Thursday, December 22, 2011

France debates Armenia 'genocide' despite Turkish anger

France's parliament has begun debating a bill that would criminalise denying that the killing of Armenians in the Ottoman Empire during WWI was genocide.
Those publicly denying the genocide would face a year in jail and a fine of 45,000 euros (£29:000: $58,000).
Armenians say up to 1.5m people were killed by the Ottoman Turks in 1915.
Turkey rejects that figure and the genocide description, and has warned France of "serious repercussions" if the bill becomes law.
Ankara says closer to 300,000 people died, and that Turks were also killed when Armenians rose up against the Ottoman Empire when Russian troops invaded eastern Anatolia, now eastern Turkey
More than 20 countries, including France, formally recognised the killings as genocide.
But the BBC's Hugh Schofield in Paris says French deputies now want to go a step further.
Hundreds of people from Franco-Turkish organisations demonstrated against the bill close to the National Assembly building in Paris on Thursday morning.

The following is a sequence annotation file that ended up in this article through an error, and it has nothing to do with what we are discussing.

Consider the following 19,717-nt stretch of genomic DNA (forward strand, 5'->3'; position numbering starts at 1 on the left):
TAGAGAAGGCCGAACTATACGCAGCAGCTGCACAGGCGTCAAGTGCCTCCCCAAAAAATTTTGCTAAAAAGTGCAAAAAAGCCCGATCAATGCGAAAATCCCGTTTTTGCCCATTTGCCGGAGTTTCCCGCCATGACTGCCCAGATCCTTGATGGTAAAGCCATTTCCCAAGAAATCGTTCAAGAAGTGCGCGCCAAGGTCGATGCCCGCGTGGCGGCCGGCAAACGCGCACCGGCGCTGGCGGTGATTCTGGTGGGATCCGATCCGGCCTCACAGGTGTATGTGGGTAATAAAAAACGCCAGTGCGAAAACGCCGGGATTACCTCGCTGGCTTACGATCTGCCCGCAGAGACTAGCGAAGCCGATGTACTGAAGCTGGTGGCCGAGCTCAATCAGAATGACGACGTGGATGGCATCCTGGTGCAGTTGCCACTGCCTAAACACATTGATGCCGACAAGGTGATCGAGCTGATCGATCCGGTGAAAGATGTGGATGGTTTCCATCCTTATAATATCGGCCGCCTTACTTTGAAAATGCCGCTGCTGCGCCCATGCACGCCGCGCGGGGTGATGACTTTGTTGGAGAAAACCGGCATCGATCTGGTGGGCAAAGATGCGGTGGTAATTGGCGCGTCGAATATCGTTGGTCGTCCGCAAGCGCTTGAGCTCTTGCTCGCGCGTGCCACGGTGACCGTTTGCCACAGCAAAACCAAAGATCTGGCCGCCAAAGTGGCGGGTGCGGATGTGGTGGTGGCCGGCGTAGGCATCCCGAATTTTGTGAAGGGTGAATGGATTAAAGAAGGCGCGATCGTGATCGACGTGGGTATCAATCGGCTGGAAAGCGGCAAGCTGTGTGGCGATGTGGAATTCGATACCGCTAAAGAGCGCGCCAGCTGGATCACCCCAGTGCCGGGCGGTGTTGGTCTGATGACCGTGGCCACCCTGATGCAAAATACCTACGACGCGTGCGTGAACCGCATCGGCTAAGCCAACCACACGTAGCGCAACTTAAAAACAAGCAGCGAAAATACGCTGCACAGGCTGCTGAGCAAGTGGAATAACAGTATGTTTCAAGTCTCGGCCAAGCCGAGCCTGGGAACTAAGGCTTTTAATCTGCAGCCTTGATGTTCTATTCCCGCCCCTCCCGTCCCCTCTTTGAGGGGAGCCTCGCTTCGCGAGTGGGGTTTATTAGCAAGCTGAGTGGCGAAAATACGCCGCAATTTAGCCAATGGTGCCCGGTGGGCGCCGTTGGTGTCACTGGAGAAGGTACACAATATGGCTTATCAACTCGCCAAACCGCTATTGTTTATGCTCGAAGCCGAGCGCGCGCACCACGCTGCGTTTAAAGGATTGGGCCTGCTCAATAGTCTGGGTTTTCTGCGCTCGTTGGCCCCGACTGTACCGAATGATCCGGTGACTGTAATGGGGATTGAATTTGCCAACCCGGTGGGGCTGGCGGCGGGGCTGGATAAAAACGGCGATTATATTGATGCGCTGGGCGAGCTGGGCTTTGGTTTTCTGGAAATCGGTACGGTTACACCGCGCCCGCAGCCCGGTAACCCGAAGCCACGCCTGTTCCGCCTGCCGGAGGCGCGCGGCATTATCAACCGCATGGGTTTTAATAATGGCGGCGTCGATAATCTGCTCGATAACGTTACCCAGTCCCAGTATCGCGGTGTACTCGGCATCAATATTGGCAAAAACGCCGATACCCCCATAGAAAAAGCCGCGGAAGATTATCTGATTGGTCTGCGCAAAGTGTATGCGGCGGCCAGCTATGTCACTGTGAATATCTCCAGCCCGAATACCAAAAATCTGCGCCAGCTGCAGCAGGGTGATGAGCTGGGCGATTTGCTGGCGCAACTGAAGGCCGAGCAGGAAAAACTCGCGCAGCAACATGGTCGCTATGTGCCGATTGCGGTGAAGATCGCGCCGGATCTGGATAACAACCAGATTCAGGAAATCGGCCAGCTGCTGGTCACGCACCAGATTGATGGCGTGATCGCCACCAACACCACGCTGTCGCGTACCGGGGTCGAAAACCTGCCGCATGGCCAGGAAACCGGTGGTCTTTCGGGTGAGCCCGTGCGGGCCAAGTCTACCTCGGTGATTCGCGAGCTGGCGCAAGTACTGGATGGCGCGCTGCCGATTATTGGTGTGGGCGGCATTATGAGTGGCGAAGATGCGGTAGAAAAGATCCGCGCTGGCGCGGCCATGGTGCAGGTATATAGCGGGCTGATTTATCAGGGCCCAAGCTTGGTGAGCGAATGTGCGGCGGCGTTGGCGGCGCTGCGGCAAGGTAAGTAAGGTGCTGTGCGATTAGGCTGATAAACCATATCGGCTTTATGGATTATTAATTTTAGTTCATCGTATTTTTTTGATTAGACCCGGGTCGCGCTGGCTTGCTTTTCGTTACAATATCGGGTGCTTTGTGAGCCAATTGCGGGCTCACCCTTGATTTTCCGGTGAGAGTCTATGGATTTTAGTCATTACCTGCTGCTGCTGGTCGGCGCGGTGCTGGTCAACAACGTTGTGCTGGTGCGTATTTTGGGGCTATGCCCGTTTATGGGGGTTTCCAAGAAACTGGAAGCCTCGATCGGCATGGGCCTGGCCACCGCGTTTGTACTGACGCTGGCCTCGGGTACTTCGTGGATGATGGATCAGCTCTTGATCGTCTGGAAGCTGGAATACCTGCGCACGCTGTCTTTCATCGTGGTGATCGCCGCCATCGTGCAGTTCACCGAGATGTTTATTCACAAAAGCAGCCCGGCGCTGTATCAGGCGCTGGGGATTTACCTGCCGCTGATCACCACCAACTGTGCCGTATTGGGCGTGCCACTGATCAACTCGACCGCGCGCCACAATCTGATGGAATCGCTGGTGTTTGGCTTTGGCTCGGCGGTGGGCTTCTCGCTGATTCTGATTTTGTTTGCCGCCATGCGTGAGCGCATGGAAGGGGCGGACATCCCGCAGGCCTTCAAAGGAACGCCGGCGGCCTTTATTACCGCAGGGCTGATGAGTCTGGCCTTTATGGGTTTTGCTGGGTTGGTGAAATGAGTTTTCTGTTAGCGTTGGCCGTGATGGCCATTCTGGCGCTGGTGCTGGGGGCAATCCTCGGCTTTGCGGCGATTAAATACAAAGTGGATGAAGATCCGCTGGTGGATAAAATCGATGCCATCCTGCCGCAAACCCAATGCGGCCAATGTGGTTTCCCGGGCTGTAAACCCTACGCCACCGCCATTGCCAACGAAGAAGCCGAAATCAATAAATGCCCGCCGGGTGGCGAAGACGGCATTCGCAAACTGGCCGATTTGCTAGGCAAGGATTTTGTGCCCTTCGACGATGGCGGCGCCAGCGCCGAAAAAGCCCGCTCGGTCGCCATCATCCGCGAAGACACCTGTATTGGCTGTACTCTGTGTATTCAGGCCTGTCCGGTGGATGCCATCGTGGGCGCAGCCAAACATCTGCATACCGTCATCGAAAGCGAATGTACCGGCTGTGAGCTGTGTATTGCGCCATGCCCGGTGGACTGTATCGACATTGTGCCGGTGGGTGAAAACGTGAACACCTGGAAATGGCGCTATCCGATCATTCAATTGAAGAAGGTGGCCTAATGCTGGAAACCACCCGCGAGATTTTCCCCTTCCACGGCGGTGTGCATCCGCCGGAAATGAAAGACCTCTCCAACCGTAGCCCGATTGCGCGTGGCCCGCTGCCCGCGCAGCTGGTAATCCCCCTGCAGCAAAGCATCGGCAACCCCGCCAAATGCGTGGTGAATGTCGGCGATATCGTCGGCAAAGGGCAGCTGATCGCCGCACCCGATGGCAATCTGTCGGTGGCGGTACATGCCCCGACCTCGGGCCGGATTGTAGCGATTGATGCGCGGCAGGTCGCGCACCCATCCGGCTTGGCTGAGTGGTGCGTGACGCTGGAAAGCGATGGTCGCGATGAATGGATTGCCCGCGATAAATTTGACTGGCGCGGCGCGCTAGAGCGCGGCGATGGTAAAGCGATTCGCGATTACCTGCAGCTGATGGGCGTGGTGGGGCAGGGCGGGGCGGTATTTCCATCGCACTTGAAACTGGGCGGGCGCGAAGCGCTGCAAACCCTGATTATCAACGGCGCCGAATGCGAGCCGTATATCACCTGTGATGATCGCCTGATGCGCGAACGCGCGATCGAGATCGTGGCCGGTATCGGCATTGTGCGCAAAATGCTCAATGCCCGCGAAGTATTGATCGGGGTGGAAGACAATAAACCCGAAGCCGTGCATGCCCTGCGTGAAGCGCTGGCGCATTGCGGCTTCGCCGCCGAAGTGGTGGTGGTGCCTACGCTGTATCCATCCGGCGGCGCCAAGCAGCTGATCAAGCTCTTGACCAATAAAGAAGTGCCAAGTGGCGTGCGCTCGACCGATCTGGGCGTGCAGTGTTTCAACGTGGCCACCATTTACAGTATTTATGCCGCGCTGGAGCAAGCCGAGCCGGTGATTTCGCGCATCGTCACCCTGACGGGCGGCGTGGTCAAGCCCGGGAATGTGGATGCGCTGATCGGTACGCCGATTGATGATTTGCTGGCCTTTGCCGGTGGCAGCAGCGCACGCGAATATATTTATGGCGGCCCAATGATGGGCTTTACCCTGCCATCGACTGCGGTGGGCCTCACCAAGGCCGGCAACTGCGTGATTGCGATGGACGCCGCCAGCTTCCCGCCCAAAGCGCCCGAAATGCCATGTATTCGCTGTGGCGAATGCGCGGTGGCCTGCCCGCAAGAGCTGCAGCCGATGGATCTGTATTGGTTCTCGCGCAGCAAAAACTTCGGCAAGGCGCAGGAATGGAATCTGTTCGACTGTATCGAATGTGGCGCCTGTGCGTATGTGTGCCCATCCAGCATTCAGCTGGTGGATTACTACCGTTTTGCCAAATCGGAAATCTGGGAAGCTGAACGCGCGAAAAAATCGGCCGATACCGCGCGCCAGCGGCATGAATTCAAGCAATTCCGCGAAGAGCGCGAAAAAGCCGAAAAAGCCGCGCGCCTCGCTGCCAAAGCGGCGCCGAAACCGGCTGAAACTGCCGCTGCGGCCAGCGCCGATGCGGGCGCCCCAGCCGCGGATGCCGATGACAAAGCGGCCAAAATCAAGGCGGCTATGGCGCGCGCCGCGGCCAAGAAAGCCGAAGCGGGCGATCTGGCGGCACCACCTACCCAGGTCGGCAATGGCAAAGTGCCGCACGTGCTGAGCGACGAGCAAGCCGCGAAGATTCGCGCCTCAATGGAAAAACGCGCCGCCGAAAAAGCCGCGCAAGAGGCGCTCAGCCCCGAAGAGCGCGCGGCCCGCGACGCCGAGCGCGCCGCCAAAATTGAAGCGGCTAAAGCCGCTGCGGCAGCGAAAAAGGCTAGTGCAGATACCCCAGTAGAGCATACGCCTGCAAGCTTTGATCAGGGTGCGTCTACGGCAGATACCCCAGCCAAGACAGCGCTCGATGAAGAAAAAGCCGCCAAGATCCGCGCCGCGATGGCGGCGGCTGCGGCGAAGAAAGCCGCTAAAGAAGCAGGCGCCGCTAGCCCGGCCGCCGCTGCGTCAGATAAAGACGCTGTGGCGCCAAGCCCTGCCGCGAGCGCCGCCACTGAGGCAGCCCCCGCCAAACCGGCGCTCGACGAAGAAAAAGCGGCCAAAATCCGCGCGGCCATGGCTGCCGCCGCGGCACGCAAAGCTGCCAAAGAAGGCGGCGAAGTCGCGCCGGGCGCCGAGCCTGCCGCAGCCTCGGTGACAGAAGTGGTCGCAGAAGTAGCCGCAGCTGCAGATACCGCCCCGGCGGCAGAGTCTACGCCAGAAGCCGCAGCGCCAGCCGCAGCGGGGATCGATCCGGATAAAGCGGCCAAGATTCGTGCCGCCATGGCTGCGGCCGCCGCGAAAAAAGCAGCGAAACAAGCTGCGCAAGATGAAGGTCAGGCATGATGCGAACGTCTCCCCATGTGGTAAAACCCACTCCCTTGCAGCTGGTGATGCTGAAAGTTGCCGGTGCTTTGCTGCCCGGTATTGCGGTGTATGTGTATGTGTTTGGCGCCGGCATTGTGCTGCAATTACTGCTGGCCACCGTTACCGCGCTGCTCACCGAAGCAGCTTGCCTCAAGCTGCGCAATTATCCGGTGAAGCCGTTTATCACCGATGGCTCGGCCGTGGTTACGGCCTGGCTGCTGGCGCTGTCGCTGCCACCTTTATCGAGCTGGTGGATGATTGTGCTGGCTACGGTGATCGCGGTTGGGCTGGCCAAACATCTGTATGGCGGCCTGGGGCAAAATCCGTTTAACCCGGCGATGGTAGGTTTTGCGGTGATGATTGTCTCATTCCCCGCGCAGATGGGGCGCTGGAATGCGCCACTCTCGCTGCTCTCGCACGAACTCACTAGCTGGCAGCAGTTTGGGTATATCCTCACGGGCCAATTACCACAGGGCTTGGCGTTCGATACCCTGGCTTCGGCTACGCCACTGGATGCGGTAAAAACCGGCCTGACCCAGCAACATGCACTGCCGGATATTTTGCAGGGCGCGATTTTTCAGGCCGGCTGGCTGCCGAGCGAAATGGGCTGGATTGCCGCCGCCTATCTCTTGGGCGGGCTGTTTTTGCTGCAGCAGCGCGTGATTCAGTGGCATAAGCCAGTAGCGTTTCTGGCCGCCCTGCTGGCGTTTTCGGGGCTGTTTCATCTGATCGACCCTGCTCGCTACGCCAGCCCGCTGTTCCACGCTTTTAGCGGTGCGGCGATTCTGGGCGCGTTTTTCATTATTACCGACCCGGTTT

One of the co-signatories of the bill, Patrick Devedjian, a former government minister of Armenian origin, told reporters that it wasn't France's Turkish community that had organised the protests but "the Turkish government with its Turkish flags and its agents".
The Turkish government has responded angrily to the proposed law, warning of economic consequences.
Prime Minister Recep Tayyip Erdogan said the move was aimed at boosting support for French President Nicolas Sarkozy ahead of elections next year, and would "harm Franco-Turkish relations".
He said Turkey was considering imposing sanctions against France in response, the Anatolia news agency reports.
Responding to Mr Erdogan's assertion that the plan was an attempt to secure the votes of ethnic Armenians, Mr Devedjian said: "if elections can help advance human rights, then I think that's no bad thing."
Turkey's ruling and opposition parties issued a joint statement condemning the proposal, saying it "denigrates Turkish history," while there have been protests outside the French embassy in the Turkish capital, Ankara.
Turkish Foreign Minister Ahmet Davutoglu said he hoped France would "not step on a great and(...)More.

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